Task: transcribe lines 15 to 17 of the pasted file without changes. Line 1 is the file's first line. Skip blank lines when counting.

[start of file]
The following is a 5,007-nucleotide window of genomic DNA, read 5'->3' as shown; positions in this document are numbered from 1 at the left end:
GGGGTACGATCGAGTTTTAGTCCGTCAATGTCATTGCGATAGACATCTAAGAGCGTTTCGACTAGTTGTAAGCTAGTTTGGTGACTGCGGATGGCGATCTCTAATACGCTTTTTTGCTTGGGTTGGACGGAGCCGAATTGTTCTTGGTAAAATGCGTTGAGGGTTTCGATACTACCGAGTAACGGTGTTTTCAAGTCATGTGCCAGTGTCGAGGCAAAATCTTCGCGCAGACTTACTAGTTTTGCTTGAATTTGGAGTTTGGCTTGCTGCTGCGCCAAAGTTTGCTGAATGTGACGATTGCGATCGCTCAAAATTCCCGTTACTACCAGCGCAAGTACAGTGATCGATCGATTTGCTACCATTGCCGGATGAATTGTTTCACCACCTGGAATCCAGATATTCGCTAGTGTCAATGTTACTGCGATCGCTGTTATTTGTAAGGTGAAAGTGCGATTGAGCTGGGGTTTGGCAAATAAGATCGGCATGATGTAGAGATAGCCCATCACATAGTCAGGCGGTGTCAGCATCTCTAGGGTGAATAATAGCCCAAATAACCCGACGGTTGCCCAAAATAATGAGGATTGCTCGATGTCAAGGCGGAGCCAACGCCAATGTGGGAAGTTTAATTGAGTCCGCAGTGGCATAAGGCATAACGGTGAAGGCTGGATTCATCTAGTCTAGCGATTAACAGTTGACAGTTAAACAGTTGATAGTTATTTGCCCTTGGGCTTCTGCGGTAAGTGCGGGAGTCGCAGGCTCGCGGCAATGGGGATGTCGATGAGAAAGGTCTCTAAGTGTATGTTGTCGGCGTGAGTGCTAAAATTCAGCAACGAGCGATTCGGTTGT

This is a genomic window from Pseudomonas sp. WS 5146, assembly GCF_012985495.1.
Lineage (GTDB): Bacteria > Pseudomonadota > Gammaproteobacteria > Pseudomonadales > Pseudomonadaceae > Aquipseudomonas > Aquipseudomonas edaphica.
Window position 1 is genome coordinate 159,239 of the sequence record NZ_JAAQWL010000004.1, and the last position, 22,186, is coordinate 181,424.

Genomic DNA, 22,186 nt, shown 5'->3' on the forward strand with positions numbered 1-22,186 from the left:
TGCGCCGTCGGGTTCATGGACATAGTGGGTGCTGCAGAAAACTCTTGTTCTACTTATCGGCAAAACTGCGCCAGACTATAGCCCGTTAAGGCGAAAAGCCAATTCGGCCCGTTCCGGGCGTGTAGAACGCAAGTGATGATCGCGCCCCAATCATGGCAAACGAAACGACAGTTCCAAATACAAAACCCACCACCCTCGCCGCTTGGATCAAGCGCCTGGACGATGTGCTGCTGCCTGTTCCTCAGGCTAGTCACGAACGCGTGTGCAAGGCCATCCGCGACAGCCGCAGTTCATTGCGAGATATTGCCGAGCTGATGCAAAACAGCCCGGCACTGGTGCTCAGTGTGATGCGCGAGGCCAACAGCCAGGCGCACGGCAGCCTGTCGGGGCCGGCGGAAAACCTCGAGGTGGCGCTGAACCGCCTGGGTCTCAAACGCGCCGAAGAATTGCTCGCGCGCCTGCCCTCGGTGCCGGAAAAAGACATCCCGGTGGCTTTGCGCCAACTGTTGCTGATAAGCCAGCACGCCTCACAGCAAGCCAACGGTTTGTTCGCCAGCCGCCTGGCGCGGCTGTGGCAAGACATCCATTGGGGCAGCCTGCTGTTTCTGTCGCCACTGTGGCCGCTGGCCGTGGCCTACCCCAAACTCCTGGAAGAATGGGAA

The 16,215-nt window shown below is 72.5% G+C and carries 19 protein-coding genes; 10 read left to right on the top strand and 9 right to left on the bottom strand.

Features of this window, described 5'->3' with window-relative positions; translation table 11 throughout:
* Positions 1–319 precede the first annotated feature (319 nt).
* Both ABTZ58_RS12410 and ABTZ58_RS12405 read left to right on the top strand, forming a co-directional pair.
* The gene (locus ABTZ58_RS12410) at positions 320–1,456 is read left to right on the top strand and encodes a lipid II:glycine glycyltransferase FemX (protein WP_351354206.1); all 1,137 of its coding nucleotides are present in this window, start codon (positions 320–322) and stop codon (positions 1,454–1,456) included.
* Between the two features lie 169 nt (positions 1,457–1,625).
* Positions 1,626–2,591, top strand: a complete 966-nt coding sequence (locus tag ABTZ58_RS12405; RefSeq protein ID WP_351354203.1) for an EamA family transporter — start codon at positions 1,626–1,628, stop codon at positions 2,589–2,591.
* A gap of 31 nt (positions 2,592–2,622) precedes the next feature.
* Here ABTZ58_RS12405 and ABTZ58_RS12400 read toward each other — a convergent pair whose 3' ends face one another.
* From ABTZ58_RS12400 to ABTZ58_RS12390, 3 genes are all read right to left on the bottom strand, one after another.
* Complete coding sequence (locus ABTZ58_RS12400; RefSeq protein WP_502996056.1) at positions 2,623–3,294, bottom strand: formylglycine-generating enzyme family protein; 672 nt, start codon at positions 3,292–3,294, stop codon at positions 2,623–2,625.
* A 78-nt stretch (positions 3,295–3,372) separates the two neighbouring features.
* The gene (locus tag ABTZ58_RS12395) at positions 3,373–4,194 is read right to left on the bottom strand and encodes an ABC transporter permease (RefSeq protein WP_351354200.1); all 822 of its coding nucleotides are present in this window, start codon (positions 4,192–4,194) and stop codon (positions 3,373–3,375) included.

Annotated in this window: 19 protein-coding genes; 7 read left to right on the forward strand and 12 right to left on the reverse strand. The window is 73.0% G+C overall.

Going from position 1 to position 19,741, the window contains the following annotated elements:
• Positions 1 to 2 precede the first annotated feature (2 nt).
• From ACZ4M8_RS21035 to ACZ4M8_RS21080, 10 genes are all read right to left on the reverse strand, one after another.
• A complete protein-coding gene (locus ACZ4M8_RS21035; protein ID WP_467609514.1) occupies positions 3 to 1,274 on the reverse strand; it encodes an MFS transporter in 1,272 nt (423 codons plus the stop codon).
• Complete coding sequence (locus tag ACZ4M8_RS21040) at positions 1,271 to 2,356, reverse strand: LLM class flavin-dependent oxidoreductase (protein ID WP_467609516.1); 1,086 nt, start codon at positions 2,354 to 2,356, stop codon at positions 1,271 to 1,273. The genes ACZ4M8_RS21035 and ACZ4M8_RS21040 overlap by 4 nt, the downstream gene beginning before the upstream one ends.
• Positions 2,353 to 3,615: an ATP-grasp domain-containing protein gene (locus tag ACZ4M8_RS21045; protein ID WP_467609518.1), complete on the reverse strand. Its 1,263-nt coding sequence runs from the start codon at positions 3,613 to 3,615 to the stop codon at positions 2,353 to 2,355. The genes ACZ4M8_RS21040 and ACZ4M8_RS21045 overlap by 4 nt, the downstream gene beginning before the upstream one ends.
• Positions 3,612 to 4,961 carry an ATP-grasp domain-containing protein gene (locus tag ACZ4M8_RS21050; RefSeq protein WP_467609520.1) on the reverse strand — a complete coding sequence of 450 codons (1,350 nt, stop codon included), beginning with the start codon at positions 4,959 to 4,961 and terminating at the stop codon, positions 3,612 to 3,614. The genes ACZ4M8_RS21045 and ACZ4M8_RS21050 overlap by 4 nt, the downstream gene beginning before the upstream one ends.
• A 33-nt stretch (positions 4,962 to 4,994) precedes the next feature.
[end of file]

* A gap of 31 nt (positions 2,592–2,622) precedes the next feature.
* Here ABTZ58_RS12405 and ABTZ58_RS12400 read toward each other — a convergent pair whose 3' ends face one another.
* From ABTZ58_RS12400 to ABTZ58_RS12390, 3 genes are all read right to left on the bottom strand, one after another.